The sensor will measure proton and alpha particle fluxes at a 4 s cadence, which will be returned to ground within the SWA telemetry stream. The SWA-DPU will also calculate moments of the associated distributions, which will be shared onboard with other instruments and returned to ground as a low-latency (< 1 day following acquisition) data product for quick-look and mission planning purposes.

A complete 3D measurement of a VDF is a matrix of (96, 9, 11) elements (energy, elevation, azimuth), each element corresponds to the counts measured during a defined elementary time period by a specific bin. It is possible to reduce the number of energy and angular bins in one sample in order to significantly increase the sampling rate. SWA-PAS can automatically change the position of the reduced matrix to keep the maximum of the ion velocity distribution at the centre of the sampling window. Thus SWA-PAS is capable of taking a wide variety of “snapshot” and “burst” mode data products in which the time resolution of the sensor is increased. These high frequency modes consist of continuous acquisition of full or reduced VDFs, at second or sub-second cadences. The snapshot data products will be generated over periods of 8 s every 5 min in order to align with the operation of the RPW snapshot facility (Maksimovic et al. 2020; Walsh et al. 2020).

3.3.2. SWA-PAS design overview

Figure 16 shows the SWA-PAS sensor head which is comprised of the electrostatic analyser and an array of conventional channel electron multipliers (CEM) used to detect the solar wind ions. Since the instrument line-of-sight points to the Sun, the main driver of the sensor design was to provide reasonable defence against direct sunlight and heat radiation. In order to protect the sensor, it has a narrow aperture slit in front of the optical surfaces located outside of the solar light path through the sensor (yellow triangle in Fig. 16). This geometry avoids any interaction of the light beam with the internal elements of the sensor. The rear of the SWA-PAS analyser head is open to allow sunlight to pass straight through the head. In addition, the sensor has its own heat-shield system to locally protect the analyser.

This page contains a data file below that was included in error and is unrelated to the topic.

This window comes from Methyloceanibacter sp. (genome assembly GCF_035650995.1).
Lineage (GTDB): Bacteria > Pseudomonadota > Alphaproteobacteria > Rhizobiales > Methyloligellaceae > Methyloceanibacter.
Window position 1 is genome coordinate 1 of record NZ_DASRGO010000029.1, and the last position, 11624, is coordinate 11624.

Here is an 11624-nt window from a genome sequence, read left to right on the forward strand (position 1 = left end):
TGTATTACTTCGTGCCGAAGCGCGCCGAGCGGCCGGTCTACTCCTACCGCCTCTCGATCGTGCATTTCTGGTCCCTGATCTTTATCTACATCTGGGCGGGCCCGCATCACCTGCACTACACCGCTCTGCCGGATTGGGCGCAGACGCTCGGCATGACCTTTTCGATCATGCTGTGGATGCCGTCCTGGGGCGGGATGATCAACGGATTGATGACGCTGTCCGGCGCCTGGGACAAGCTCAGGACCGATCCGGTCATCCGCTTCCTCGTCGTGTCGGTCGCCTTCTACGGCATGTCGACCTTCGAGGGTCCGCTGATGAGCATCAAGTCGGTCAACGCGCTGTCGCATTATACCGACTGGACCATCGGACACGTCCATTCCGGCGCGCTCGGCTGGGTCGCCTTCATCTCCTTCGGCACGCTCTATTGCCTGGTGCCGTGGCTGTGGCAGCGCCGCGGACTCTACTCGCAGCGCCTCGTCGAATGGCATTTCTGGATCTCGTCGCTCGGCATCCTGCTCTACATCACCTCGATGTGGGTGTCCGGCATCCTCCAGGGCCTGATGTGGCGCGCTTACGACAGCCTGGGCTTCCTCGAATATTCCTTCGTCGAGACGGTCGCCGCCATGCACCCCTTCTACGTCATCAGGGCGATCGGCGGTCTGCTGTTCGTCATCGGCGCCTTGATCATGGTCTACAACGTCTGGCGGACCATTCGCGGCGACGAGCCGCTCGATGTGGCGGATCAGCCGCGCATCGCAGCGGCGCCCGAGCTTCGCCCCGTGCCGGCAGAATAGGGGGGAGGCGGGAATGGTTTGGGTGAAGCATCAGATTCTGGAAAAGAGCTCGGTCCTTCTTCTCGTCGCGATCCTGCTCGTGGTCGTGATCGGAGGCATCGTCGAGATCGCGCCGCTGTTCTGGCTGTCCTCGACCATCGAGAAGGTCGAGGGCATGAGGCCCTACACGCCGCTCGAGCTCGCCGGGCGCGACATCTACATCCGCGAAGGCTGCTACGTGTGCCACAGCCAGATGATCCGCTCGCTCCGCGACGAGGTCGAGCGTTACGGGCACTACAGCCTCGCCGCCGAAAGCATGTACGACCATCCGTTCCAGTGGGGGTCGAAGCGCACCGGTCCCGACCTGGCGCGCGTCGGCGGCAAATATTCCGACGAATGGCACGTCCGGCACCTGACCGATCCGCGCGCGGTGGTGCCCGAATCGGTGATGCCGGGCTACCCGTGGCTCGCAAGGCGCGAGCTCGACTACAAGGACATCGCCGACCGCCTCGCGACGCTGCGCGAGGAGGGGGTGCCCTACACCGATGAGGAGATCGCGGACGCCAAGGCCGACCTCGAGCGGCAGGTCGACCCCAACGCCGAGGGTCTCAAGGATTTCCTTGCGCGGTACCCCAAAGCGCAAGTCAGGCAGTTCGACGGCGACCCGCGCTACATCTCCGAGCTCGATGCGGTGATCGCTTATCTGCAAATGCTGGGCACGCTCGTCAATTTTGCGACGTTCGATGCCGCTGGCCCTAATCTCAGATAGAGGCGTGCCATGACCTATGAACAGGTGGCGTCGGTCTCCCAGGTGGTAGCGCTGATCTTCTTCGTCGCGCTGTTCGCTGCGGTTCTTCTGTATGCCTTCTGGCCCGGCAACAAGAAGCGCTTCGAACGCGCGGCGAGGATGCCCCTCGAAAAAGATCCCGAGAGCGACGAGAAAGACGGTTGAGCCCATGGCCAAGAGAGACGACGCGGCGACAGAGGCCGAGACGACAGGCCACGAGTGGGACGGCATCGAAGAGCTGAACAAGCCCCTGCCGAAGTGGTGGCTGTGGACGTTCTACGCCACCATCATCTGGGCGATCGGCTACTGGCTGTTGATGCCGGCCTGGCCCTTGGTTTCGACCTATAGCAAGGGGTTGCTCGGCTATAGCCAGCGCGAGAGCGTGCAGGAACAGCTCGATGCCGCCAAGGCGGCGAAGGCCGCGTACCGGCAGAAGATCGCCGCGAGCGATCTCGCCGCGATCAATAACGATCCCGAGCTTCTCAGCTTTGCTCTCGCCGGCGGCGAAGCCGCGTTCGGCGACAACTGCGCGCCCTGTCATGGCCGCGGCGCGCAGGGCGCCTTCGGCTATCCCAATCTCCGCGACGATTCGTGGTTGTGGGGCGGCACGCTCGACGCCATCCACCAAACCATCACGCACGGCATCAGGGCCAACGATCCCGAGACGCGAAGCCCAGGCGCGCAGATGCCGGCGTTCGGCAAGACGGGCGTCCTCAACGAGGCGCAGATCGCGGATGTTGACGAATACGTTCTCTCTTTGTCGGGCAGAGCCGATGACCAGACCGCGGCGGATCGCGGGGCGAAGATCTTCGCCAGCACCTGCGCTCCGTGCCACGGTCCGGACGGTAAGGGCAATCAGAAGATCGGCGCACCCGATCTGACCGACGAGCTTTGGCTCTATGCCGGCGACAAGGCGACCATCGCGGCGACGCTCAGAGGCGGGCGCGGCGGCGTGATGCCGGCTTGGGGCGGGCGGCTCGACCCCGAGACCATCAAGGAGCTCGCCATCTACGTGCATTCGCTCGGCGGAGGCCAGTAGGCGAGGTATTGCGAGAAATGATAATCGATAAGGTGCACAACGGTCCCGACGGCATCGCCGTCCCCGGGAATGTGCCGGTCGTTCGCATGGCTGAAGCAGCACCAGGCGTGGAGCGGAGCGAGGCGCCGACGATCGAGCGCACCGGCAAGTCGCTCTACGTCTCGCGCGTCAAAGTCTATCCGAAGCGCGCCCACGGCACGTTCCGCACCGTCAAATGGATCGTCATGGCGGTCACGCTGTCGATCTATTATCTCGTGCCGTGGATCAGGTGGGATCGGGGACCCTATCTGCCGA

thumbnail Fig. 16.

Left: cut-away representation of the SWA-PAS analyser head. The cut-plane is that containing the Sun-spacecraft line and the direction of elevation deflection. The yellow shading represents the direct solar light and the blue curves show the extreme ion trajectories in this plane. The instrument has partial cylindrical symmetry extending from +40° to −20° out of the plane of the figure. Right: the insert shows the top view of the CEMs array detector arrangement and its angular range.

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The entrance deflection system, comprising two deflector plates and the “top-cap” plate, steers the incident particles towards the entrance of the electrostatic analyser. The deflection of the particles is achieved by applying specific potential on the plates. Figure 16 shows the ion trajectories calculated for the case of the maximum deflector voltages. The spherical shape electrostatic analyser filters out ions with energies outside a narrow energy band and focuses the remaining particles on to the CEM array. The azimuthal position of the focal point corresponds to the azimuthal direction of the incident ions. Thus the instant count rate of each CEM is a function of the solar wind ions flux in the corresponding bin of the SWA-PAS 3D sampling matrix. The azimuth index of this bin is the CEM number, the energy index of the bin is defined by the electrostatic analyser instant voltage and the elevation index of the bin is defined by the deflector voltage to analyser voltage ratio. The averaged geometrical factor of one bin is 5 × 10−6 cm2 sr eV eV−1. This geometrical factor restricts the maximum count rate for an individual CEM to 107 s−1 when Solar Orbiter is at its closest approach to the Sun. Moreover, SWA-PAS still can produce a statistically valid 3D ion VDF every 4 s when the spacecraft is at 1 AU distance from the Sun. Details of the SWA-PAS measurement scheme are described in Sect. 3.3.3.

Figure 17 shows the three mechanical sections of SWA-PAS: the titanium multi-layer heat shield, the sensor head, and the electronics box. The sensor head is mounted on the top of the electronics box and is insulated from it thermally and electrically. The CEM detectors are located inside the box on the dedicated CEM board. The fast-varying HV voltages for the optical surfaces of the analyser head are generated by the HVPS. Other boards provide the HVPS controls, data acquisition, the SWA-DPU interface and LV power. We provide the details of these in Sect. 3.3.4.

thumbnail Fig. 17.

Three-dimensional cut of the full SWA-PAS instrument illustrating the three main elements of SWA-PAS design: (1) the analyser (sensor head); (2) the electronics box containing the CEM detectors, HV sources, and other electronics boards; (3) the front thermal shield.

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Figure 18 shows the SWA-PAS assembly and its position on Solar Orbiter. The upper right insert shows the SWA-PAS installed on the spacecraft. SWA-PAS looks towards the Sun through a rectangular cut-out in a corner of the spacecraft heat-shield which has a stepped profile which acts to reduce the stray light. The charged particles pass across this cut-out, enter through the slot in the SWA-PAS heat shield, and then enter the sensor aperture. Most of the SWA-PAS external surfaces are protected by a high temperature “black Kapton” MLI. Other surfaces, shadowed against the solar heat flux, as well as against the heat radiation from other Solar Orbiter units, are coated by PCBE white paint and serve as radiators.